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What do indigenous people’s rights have to do with sustainability? #rethinkingthesystem

During ReGeneration Week 2021, hundreds of young people from around the Nordic and Baltic Sea region got together to make our voices heard on the climate crisis. We collectively wrote a Declaration listing what must be done to achieve sustainability in the short time frame necessary. In this series, ReGeneration 2030 volunteer Ugnė explores each of the seven articles of the Declaration.

Over 40 percent of the human population is already suffering from climate breakdown. Most of them are declared as indigenous communities and live closely with the natural environment directly; they are feeling the impacts of climate directly. They are also experts on how to live sustainably in their land. That’s why we need to recognise indigenous authority over land, resources and populations.

In our region, these numbers include most importantly Sami people who have experienced severe cultural and political oppression and encroachment on their way of life. There are also important lessons to learn from folk practices of other groups, many of which have been lost during industrialisation.

Achieving environmental and economic sustainability is not enough. We also have to achieve social sustainability. Every citizen of this planet deserves to have a chance to live a dignified and respectable life by entitling them to make their own economic and social choices. If we can empower people to make sustainable choices locally, we can accomplish a fully sustainable planet by utilising knowledge and gaining local buy-in to the process. Restoring authority over land regions and political processes not only allows sustainable production and consumption to flourish but also achieves this social empowerment.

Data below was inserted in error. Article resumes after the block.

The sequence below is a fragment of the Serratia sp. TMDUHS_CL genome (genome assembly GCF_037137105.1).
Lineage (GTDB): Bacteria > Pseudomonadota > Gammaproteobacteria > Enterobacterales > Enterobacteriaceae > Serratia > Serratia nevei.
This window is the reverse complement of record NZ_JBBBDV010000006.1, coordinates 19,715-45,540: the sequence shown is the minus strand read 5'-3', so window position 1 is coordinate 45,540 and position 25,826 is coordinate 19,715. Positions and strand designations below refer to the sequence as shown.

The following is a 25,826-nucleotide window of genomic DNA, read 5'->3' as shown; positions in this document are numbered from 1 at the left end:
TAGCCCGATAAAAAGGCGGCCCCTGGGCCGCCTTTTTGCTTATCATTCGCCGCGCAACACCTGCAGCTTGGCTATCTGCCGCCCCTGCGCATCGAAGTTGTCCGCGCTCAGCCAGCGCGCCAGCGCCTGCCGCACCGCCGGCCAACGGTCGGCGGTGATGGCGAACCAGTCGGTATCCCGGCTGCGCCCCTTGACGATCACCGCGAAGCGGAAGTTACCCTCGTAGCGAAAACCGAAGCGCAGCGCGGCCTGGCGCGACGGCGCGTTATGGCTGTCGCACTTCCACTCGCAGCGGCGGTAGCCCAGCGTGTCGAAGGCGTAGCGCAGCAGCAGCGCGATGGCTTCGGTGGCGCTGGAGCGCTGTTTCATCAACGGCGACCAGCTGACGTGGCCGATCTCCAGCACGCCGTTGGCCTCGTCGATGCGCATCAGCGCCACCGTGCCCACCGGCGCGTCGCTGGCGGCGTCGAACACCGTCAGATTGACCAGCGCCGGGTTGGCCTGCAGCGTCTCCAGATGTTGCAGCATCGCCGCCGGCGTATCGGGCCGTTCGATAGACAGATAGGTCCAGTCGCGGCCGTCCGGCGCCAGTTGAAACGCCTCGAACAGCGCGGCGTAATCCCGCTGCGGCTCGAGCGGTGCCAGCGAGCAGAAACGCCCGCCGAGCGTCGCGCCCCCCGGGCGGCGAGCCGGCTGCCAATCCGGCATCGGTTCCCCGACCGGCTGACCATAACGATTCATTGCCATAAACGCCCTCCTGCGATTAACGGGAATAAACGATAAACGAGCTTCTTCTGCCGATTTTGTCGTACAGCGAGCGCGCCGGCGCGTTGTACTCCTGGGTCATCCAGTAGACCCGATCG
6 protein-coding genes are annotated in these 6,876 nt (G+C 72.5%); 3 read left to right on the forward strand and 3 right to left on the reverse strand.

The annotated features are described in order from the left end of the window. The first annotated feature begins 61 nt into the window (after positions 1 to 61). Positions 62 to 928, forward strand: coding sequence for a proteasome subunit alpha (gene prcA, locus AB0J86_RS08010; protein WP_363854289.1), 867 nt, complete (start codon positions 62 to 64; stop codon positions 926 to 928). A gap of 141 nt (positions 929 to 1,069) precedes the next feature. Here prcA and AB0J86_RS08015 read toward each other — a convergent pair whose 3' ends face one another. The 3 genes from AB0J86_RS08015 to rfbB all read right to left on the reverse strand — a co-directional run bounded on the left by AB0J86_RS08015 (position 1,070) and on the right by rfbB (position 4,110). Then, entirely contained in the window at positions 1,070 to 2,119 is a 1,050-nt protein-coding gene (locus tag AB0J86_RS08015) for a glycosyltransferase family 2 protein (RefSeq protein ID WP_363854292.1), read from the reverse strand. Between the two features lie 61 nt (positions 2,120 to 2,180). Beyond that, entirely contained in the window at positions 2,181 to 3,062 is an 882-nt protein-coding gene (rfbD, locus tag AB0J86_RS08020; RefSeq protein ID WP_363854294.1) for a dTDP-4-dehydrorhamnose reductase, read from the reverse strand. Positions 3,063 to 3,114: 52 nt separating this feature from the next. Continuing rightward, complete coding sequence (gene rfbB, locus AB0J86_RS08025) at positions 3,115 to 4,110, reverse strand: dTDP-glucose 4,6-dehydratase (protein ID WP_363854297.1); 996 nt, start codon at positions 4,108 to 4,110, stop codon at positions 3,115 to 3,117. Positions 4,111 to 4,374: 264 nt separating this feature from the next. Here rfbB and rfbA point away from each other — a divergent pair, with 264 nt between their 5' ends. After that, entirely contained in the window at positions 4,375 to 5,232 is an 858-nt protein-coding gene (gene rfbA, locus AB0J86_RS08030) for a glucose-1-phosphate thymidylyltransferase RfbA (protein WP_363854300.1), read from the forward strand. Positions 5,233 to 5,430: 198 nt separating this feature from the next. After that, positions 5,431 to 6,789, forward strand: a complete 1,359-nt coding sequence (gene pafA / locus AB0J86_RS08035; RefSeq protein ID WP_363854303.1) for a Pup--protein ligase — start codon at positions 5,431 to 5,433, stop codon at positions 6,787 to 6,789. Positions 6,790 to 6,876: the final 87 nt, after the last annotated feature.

Indeed, we not only have to give back authority to indigenous groups and indigenous societies but also learn from them. Over the years, indigenous people have developed sophisticated codes of conservation to stop overhunting and preserve biodiversity. Recent “modern”/”Western” forms of livelihoods have failed to provide a proper environment to conserve various species, and many of us have suffered cultural memory loss around traditional sustainable practices. By recognising and valuing indigenous knowledge we can exchange knowledge between ourselves and revitalise sustainable production and consumption practices well-tailored to our natural environment.

To achieve this, our actions have to include:

  • Equal opportunities and access to the labour market

  • Fair working conditions

  • Social protection and inclusion

We need to rethink our strategies for different countries and regions and start collaborating for a more sustainable future.

ReGeneration 2030 is currently formulating position papers on issues like these to help the youth sustainability movement push for change in our region. If you’re under 30 and want to be a part, email or sign up through our volunteer form.


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